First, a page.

The detailed mechanism of the initiation of the discharges in water is still not fully understood. Two types of theories, i.e. electronic theories and thermal breakdown (bubble) theories, have been proposed to explain the initiation of the discharges in water. According to the electronic theories the free electrons are accelerated under the applied electric field and may collide with and ionize the ambient molecules, thus producing more free electrons (electron avalanche) and leading to breakdown in water. According to the thermal breakdown (bubble) theories the current in the high-field region causes heating and vaporization of the liquid, forming bubbles. Gas breakdown occurs within each bubble, causing further heating and growth of the bubble until complete breakdown of the gap occurs. A single streamer has a fraction of a millimetre diameter and can propagate to a distance of more than a centimeter in water. The electron density in the case of streamers in water increase with the solution conductivity and is of the order of 1018 cm3 when the conductivity is 210 S cm1. The glow discharge causes the generation of the plasma in the gas bubbles.

Fig. 6 Formation of a bubble sheath around the cathode


Fig.6 shows the formation of a bubble sheath around the cathode. As shown in figure, it was observed the formation of two distinct zones during pulsed glow discharge. In zone 1 where the glow discharge clusters are present, there is a plasma envelope that directly covers the cathode surface. The plasma interacts with the cathode surface in a process similar to ion plating and deposition of the metals contained in the liquid solution occurs. A film is formed through nucleation and growth on the cathode surface. Zone 2 is a plasma-chemical reaction zone, which forms the interface between the electrolyte and zone 1. This zone envelope the plasma deposition zone and is often clearly visible as a separate region with an unclear appearance.

Dissociation, and possibly ionization of the liquid solution components occur in the outer zone 2. The species could be transferred from the outer zone 2 to inner zone 1 by the electric field strength, diffusion and convection. Deposition on the cathode occurs for as long as these conditions are maintained and the metallic components are available in the electrolyte. After the glow discharge ignition the temperature of the electrodes increases rapidly. The temperature of the electrolyte must be maintained within acceptable limits. A method to perform the cooling is the introduction of a pumped cooling system of the liquid solution as well as the increase of the oxygen gas flow rate within the perforated cathode.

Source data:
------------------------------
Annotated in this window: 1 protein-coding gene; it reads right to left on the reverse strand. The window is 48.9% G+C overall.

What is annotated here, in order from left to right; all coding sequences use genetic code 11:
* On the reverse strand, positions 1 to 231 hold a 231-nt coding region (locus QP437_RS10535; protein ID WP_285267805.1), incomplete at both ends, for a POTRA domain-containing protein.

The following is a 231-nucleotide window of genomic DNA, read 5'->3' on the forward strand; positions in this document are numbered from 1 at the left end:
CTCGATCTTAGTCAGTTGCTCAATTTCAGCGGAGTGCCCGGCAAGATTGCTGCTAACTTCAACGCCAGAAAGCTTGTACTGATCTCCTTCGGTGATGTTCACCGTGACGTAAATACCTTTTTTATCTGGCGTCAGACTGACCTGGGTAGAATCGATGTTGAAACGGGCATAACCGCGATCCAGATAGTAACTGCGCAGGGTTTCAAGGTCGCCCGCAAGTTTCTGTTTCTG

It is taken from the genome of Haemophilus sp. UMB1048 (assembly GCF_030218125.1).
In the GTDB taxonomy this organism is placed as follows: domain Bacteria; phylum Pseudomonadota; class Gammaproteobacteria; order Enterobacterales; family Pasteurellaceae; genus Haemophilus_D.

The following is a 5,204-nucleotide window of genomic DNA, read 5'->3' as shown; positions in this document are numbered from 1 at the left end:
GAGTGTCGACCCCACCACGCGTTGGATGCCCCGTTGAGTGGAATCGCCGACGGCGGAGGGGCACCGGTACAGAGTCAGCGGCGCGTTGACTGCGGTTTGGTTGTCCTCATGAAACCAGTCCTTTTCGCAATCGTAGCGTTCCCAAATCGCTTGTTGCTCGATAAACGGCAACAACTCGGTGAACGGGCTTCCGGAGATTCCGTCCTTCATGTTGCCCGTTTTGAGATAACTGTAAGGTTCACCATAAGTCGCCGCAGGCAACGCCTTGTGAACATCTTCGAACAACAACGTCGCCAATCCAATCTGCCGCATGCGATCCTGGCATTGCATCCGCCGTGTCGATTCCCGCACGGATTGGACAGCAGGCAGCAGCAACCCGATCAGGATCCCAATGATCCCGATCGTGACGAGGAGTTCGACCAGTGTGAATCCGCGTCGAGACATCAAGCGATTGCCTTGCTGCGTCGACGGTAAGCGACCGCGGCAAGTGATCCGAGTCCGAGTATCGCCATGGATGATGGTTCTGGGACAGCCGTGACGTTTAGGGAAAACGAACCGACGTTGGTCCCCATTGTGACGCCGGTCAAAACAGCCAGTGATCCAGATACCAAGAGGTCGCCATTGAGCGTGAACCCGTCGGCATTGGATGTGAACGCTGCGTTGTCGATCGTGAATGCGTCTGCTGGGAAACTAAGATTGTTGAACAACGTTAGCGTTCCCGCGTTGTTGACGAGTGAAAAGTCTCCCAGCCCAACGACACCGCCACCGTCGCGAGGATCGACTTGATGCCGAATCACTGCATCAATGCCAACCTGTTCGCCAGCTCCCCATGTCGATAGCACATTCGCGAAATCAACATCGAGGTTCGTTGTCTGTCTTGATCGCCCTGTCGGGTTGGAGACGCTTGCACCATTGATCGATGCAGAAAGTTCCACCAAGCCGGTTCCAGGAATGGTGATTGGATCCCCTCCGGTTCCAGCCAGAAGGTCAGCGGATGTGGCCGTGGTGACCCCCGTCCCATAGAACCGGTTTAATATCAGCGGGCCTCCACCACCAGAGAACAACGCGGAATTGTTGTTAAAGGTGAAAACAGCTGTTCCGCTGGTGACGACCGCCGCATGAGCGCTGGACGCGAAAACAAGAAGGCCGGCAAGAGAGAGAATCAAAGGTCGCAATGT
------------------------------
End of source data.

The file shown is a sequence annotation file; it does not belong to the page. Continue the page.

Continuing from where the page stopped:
In the gas bubbling phase, the high-voltage pulse was applied between the perforated  electrodes. The pulsed discharge plasma was generated in the gas phase; simultaneously, the plasma channel was permeated into the water phase accompanied by the gas bubbles. The water phase plasma produced a lot of active species, UV light and high-energy electrons.

After 20 minutes of plasma treatment, the concentration of some heavy metals diminished drastically (Pb from 0.27 mg/l to <0.10 mg/l, Sb from 0.8 mg/l to <0.1 mg/l, etc). The active species (H*, O*) were identified by optical emission. The water composition (Table 1) before and after plasma treatment was analyzed using mass spectrometry. (Mass spectrometer Optimass 8000 of   KROHNE Messtechnik GmbH & Co. KG, Germany)







Sample 1

Sample 2

Sample 3

Sample 4



























































































Table 1. Aqueous composition before and after plasma underwater discharge treatment

Metal concentration was reduced by the plasma treatement, the decomposition rate became high with increasing the gas flow rate. The decomposition energy efficiency was higher with the increases of the gas flow rate, and it was higher when the hole diameter was smaller. From these results, it seems that high-speed radical flow is the most crucial factor in metal-metal electrode system because of the very short lifetime of O* radical. Water conductivity plays an important role in the generation of underwater discharges and on the production of chemically active species. In deionized water, the discharge is relatively weak. A certain concentration of ions (conductivity in the range of 10–80 μS cm1) enhances conduction, resulting in a stronger discharge, higher current flow, longer streamer length and an increase in the production of chemically active species. An increase in the water conductivity (further from the optimum value of 10–80 μS cm1) results in a faster compensation of the space charge electric field on the streamer head (shorter streamer channel length) and a decrease in rate of production of chemically active species

We can conclude that underwater discharge technique cold be more effective, cheaper and environmentally friendly than conventional water treatment techniques. Further developments in the area of water treatment by electrical discharges need to be performed. The application of pulsed high voltages during water purification/ozonation may result in better dispersion of ozone in water and faster conversion of ozone into free radicals, which may lower the cost of the ozonation processes. The treatment of aqueous solutions containing levigates is being tested on an industrial scale. Also, an intense study of the dc and pulsed discharges as were demonstrated in aqueous medium can furnish more interesting data.

On May 14th I visited Technical University of Toyohashi, the research group of professor Hirofumi Takikawa. I presented a one-hour lecture with the title of “Multifunctional film preparation using thermionic vacuum arc method”. I visited the research facilities of this group and I was impressed by the high level of research and apparatuses used for plasma production and film characterization.     



Fig.7 Atmospheric pressure plasma torch for surface treatment (Technical University of Toyohashi)



Fig.8 Gliding arc discharge working at atmospheric pressure. (Technical University of Toyohashi)


The research results obtained during the working stage were presented as invited lecture to the International Balkan Workshop on Applied Physics, to be held in Constanta, Romania on 6-8 July 2009. The title of presentation: “Active species generation in water by direct electrical discharges”, authors C. P. Lungu, I. Mustata, M. Bratescu, N. Saito, O. Takai.